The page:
No one wants to see their retirement accounts depleted, and running out of money is often cited as the top fear about old age.
Even after years of contributions and investments, the least amount of money a person can ultimately have in a 401(k) is $0 — and some countries around the world offer participants the option of having a money-back guarantee to avoid the risk of being left with nothing.
But that option, although it sounds beneficial, can be detrimental to a person’s retirement, according to a new study the National Bureau of Economic Research recently distributed. The U.S. does not allow for any type of guaranteed payouts from a 401(k) or individual retirement plan, which could perhaps offer participants at least their contributions back, and it may be for the best, experts say.
Having a money-back guarantee from a retirement account can be very expensive, as seen in Germany and other parts of the European Union, researchers found. Germany requires a money-back guarantee, which means if a worker’s account value is below the amount they contributed, the account provider must pay the difference. The risk of that occurrence happening increases when the country is in the midst of a low- or zero-interest environment.
Baked into the cost of this insurance, participants are also paying for the possibility that their provider will end up footing the bill for a money-back guarantee.
Not everyone understands how expensive these guarantees can be, said Olivia Mitchell, an economist and professor at the Wharton School at the University of Pennsylvania. “They also believe if you have more years until retirement, it is cheaper, but it’s not,” she said. The researchers, including Mitchell, broke down the costs and benefits of an IRA money-back guarantee for participants and providers: a participant with 42 years until retirement and in an economy with a 3% interest rate would pay 9.7% of total contributions to ensure a money-back guarantee, compared with someone in a zero-interest rate environment, who would pay 35.8% of total contributions. Someone 10 years out from retirement in a 3% interest rate economy would pay 10.9%, versus someone in a zero-interest rate environment who would pay 19%.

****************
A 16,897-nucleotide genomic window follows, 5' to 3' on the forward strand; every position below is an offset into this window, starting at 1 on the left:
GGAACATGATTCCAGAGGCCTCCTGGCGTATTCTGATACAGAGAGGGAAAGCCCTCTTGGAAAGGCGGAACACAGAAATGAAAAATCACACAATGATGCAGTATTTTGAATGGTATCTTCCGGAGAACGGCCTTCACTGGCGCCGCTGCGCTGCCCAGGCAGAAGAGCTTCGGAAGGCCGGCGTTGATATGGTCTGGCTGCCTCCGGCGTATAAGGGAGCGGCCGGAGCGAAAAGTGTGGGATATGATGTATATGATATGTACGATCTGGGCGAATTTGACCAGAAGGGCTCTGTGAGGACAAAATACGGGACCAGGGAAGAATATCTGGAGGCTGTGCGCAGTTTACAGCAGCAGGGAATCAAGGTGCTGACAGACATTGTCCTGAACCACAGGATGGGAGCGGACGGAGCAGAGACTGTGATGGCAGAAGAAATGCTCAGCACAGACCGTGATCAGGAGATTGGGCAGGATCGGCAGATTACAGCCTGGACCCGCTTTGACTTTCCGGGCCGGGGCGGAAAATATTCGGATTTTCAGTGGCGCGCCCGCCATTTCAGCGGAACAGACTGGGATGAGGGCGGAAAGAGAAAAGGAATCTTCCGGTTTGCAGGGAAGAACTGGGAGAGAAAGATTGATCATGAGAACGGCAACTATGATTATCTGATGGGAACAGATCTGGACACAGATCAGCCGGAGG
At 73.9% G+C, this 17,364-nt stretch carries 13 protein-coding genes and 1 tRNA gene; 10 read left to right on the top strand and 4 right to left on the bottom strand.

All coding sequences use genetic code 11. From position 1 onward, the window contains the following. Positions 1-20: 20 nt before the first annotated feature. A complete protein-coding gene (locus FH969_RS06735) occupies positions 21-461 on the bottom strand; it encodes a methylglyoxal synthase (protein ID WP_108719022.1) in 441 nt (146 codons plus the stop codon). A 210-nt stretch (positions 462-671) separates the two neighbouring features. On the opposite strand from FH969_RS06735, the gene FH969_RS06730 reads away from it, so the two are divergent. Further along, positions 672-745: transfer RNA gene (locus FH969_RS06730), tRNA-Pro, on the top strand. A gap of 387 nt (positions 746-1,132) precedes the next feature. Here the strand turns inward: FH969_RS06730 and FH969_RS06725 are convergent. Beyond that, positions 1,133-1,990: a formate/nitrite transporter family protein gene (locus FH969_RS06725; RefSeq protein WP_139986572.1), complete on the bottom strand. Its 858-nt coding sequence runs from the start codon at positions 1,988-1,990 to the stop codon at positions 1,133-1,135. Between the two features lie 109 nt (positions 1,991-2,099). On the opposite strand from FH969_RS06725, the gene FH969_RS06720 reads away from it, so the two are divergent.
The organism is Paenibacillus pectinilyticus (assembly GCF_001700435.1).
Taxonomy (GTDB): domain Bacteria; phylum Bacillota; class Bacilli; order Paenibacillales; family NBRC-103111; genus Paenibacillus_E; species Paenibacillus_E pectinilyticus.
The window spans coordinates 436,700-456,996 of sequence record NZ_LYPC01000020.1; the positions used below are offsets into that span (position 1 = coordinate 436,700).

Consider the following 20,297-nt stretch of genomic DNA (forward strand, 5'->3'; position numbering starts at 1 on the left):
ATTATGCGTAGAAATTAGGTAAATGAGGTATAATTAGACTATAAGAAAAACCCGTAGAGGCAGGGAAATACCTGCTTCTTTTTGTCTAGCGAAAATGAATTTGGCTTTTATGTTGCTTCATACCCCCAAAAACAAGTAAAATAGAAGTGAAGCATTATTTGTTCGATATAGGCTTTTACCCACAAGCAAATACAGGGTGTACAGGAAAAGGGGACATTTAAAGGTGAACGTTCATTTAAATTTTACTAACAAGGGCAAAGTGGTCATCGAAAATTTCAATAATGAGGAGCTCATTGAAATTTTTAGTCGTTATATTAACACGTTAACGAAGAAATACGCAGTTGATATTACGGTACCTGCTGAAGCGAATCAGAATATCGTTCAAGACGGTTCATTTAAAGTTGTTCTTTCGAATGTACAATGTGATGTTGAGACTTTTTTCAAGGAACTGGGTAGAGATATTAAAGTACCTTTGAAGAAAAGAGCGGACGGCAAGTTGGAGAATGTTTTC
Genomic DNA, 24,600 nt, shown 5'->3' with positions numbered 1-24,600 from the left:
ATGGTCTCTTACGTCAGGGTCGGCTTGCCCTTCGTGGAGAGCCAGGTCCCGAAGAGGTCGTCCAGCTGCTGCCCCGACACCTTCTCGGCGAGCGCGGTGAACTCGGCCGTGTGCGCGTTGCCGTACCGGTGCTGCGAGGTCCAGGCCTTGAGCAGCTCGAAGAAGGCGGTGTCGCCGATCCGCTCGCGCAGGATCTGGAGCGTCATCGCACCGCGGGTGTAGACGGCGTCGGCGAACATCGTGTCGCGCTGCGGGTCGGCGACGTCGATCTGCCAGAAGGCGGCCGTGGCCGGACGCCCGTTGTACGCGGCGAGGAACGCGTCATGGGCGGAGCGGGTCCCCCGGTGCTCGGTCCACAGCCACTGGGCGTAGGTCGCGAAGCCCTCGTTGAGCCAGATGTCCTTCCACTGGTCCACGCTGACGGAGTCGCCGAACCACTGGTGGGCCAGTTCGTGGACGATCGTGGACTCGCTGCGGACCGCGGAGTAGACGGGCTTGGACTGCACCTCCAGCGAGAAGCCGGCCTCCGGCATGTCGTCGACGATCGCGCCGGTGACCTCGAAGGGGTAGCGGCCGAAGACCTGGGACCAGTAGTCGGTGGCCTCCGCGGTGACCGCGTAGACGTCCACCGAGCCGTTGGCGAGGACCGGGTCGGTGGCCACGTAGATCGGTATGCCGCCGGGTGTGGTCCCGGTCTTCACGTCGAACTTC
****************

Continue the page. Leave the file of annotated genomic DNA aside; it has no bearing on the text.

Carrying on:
For example, someone paying 100 euros into a retirement account she won’t use for more than 40 years, while in a zero-interest economy, would pay 36 euros for the money-back guarantee. “They get more expensive in times of poor capital markets, or low- or zero-interest rates because the markets aren’t doing the work to help protect against losses,” Mitchell said.
It is unlikely that savers would end up with absolutely no money in retirement after contributing to a 401(k) plan throughout their careers, but it is possible they’ll end up with less than they expected. Retirement accounts are affected by market volatility, but it depends on how the portfolios are invested and allocated — meaning what percentage is placed in stocks versus bonds. Typical financial advice suggests people closer to retirement skew their asset allocation more toward bonds, which are conservative in nature, but the proper asset allocation should be personalized to the investor.